By James Leahy

The received wisdom is that any feature film you may want to watch is available these days on video. Is it? Last year BFI Distribution re-released Renoir’s Le Crime de M. Lange (1936) to celebrate the centenary of the director’s birth. It was an excellent choice. The film brings together two of the most important figures in ‘30s filmmaking, Renoir and the screenwriter and poet Jacques Prévert, as well as being a personal favourite of many of the director’s contemporary admirers. However, there’s no sign of it in the catalogues of the British video distributors. Moreover, a couple of days spent searching for it in Paris earlier this year ended when both the major video stockists confirmed that it was not available.

Of course, sub-titles can only hint at the wit of Prévert’s dialogue, particularly when it’s delivered with the impeccable if improvised timing of Jules Berry, who gives one of the greatest performances in screen history. Similarly, the richness of the ensemble acting, the density of the interaction between word and image, the emphatic use of space and body language to generate meaning, together with the political situation with which the film engages, may pose problems for a modern British audience unaccustomed to such intoxicating filmmaking. However, there’s no similar excuse for the absence from the French video catalogues of this masterpiece, the one and only collaboration between two of France’s greatest artists this century.

We hope the article below will be the first of a series about films which ought to be available on video and aren’t. Please write and tell us about them, in not more than 300 words, making it clear why you find them exciting and important.

The Angel and the Vampire

His name alone is enough to establish that Lange is the angel, the good guy. It’s not so obvious that Batala, the bad guy, dressed typically in black, is a vampire. When we first see him he’s disguised in an overcoat, but he’s been up all night and as soon as he enters his printshop he’s insisting his illustrator draw a bigger bloodstain for one of his pulp policier magazines. When the laundress Estelle faints in his arms, he waxes lyrical about the beauty of her eyes, but it is her throat, white and vulnerable, that catches the viewer’s attention. He exploits his work-force and his lovers, and swindles everyone who trusts him. Finally, he returns from the dead, thus forcing Lange to commit the crime which gives the film its title, possibly the most ‘necessary’ of those murders Auden wrote about. “Capital,” Marx wrote, “is dead labour which, vampire-like, lives by sucking living labour, and lives the more, the more labour it sucks.”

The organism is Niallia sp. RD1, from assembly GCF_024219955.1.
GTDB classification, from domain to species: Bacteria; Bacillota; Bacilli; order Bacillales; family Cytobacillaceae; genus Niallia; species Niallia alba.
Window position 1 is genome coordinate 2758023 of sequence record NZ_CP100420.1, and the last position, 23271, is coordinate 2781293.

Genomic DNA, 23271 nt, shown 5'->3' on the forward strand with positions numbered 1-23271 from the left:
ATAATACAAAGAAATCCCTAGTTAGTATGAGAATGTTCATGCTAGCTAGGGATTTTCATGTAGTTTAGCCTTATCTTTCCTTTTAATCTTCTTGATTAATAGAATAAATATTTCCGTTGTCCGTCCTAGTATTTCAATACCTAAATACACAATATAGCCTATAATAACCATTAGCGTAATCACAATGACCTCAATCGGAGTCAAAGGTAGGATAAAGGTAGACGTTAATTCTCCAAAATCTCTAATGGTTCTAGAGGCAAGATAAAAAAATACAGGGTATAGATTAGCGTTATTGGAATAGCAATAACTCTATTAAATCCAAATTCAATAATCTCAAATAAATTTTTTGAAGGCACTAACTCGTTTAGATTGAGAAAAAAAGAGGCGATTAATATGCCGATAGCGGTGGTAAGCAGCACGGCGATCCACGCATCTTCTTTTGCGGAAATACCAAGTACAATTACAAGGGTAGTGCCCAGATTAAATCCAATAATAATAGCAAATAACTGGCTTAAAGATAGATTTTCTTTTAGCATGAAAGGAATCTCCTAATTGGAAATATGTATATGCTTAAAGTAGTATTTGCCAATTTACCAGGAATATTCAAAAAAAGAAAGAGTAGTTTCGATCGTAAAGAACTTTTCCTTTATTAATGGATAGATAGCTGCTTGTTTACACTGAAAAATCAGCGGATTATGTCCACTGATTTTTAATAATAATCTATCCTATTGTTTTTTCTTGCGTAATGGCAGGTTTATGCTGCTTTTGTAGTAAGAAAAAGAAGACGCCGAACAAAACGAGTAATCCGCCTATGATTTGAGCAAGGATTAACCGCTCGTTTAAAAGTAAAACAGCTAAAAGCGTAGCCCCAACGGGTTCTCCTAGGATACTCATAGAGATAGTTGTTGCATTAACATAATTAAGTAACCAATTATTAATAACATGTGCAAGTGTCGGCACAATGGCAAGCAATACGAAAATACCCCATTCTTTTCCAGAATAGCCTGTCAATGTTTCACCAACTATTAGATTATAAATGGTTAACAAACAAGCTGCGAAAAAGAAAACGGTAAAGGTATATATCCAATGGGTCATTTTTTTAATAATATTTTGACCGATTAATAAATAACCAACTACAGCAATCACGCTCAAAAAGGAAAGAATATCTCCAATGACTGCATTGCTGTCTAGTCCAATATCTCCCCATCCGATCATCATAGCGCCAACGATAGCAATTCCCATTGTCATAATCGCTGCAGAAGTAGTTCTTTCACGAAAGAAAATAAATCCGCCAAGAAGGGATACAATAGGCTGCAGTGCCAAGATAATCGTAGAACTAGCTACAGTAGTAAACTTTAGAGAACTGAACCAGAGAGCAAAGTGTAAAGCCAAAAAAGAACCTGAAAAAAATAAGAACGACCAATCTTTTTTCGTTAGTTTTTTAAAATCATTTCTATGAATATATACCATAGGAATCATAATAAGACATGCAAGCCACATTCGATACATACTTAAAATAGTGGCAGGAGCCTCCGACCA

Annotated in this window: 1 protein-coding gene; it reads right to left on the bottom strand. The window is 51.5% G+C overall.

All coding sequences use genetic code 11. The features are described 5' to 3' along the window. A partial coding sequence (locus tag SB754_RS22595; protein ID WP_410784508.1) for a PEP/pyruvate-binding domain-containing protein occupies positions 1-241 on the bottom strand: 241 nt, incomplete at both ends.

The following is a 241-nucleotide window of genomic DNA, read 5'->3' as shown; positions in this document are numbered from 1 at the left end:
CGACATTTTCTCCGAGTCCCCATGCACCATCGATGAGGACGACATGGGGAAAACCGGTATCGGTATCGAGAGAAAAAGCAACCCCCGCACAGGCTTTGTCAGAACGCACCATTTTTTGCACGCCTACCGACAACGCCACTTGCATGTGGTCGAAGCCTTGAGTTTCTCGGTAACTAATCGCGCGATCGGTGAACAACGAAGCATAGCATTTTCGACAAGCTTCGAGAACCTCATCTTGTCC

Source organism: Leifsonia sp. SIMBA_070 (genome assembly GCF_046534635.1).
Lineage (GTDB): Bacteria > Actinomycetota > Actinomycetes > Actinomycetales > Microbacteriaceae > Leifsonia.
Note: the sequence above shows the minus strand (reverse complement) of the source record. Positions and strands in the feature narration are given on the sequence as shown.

However, the film was released around the start of an election campaign in which the Popular Front alliance of Socialists, Communists and Radicals seemed to offer the best hope for halting the advance of the Fascists and Nazis, and it explicitly engages with the issues some contemporary commentators deemed likely to lead to a Fascist take-over in France: political cover-ups and Stavisky-like corruption; attempts to blame disasters such as the Paris-Strasbourg train disaster on the work-force. Thus, in a nod to the diversity of forces in the anti-Fascist alliance, one which was, in emotional terms, probably compatible with Renoir’s characteristic generosity towards his characters, the film also features a good (if dumb) capitalist, visually Batala’s mirror image, except for his youth.

Lange himself, an unworldly writer and dreamer who becomes caught up in the struggles of his neighbours, and thus discovers the real world of choice and action, seems to echo the political progress of some of the many intellectuals who helped inspire the formation of the Popular Front.

The film tells two love stories and shows the effects on health of bad living conditions. There’s the founding of a co-operative (compare the staging of this sequence with the staging of the scene in La belle équipe when Gabin bullies his mates into joining him in a comparable venture). It ends with the verdict of an informal ‘people’s court’ and a vision of hope for the future. It has sets and locations that powerfully evoke its urban setting. And all this in just 80 minutes! All it lacks is that 360° pan the great critic André Bazin thought he saw.

At one time, Renoir was criticised for making a film about printers rather than the industrial working class. He was, of course, producing an entertainment film, not a political tract, and he succeeded triumphantly. Moreover, these days the film’s diagrammatic account of mass culture and pulp fiction seems quite close to contemporary concerns. As Lange’s lover, Valentine, says when Batala describes his ideas for a new weekly: “Everybody wants to be a cop these days!” She’s right, you know… Just look at this week’s Radio Times!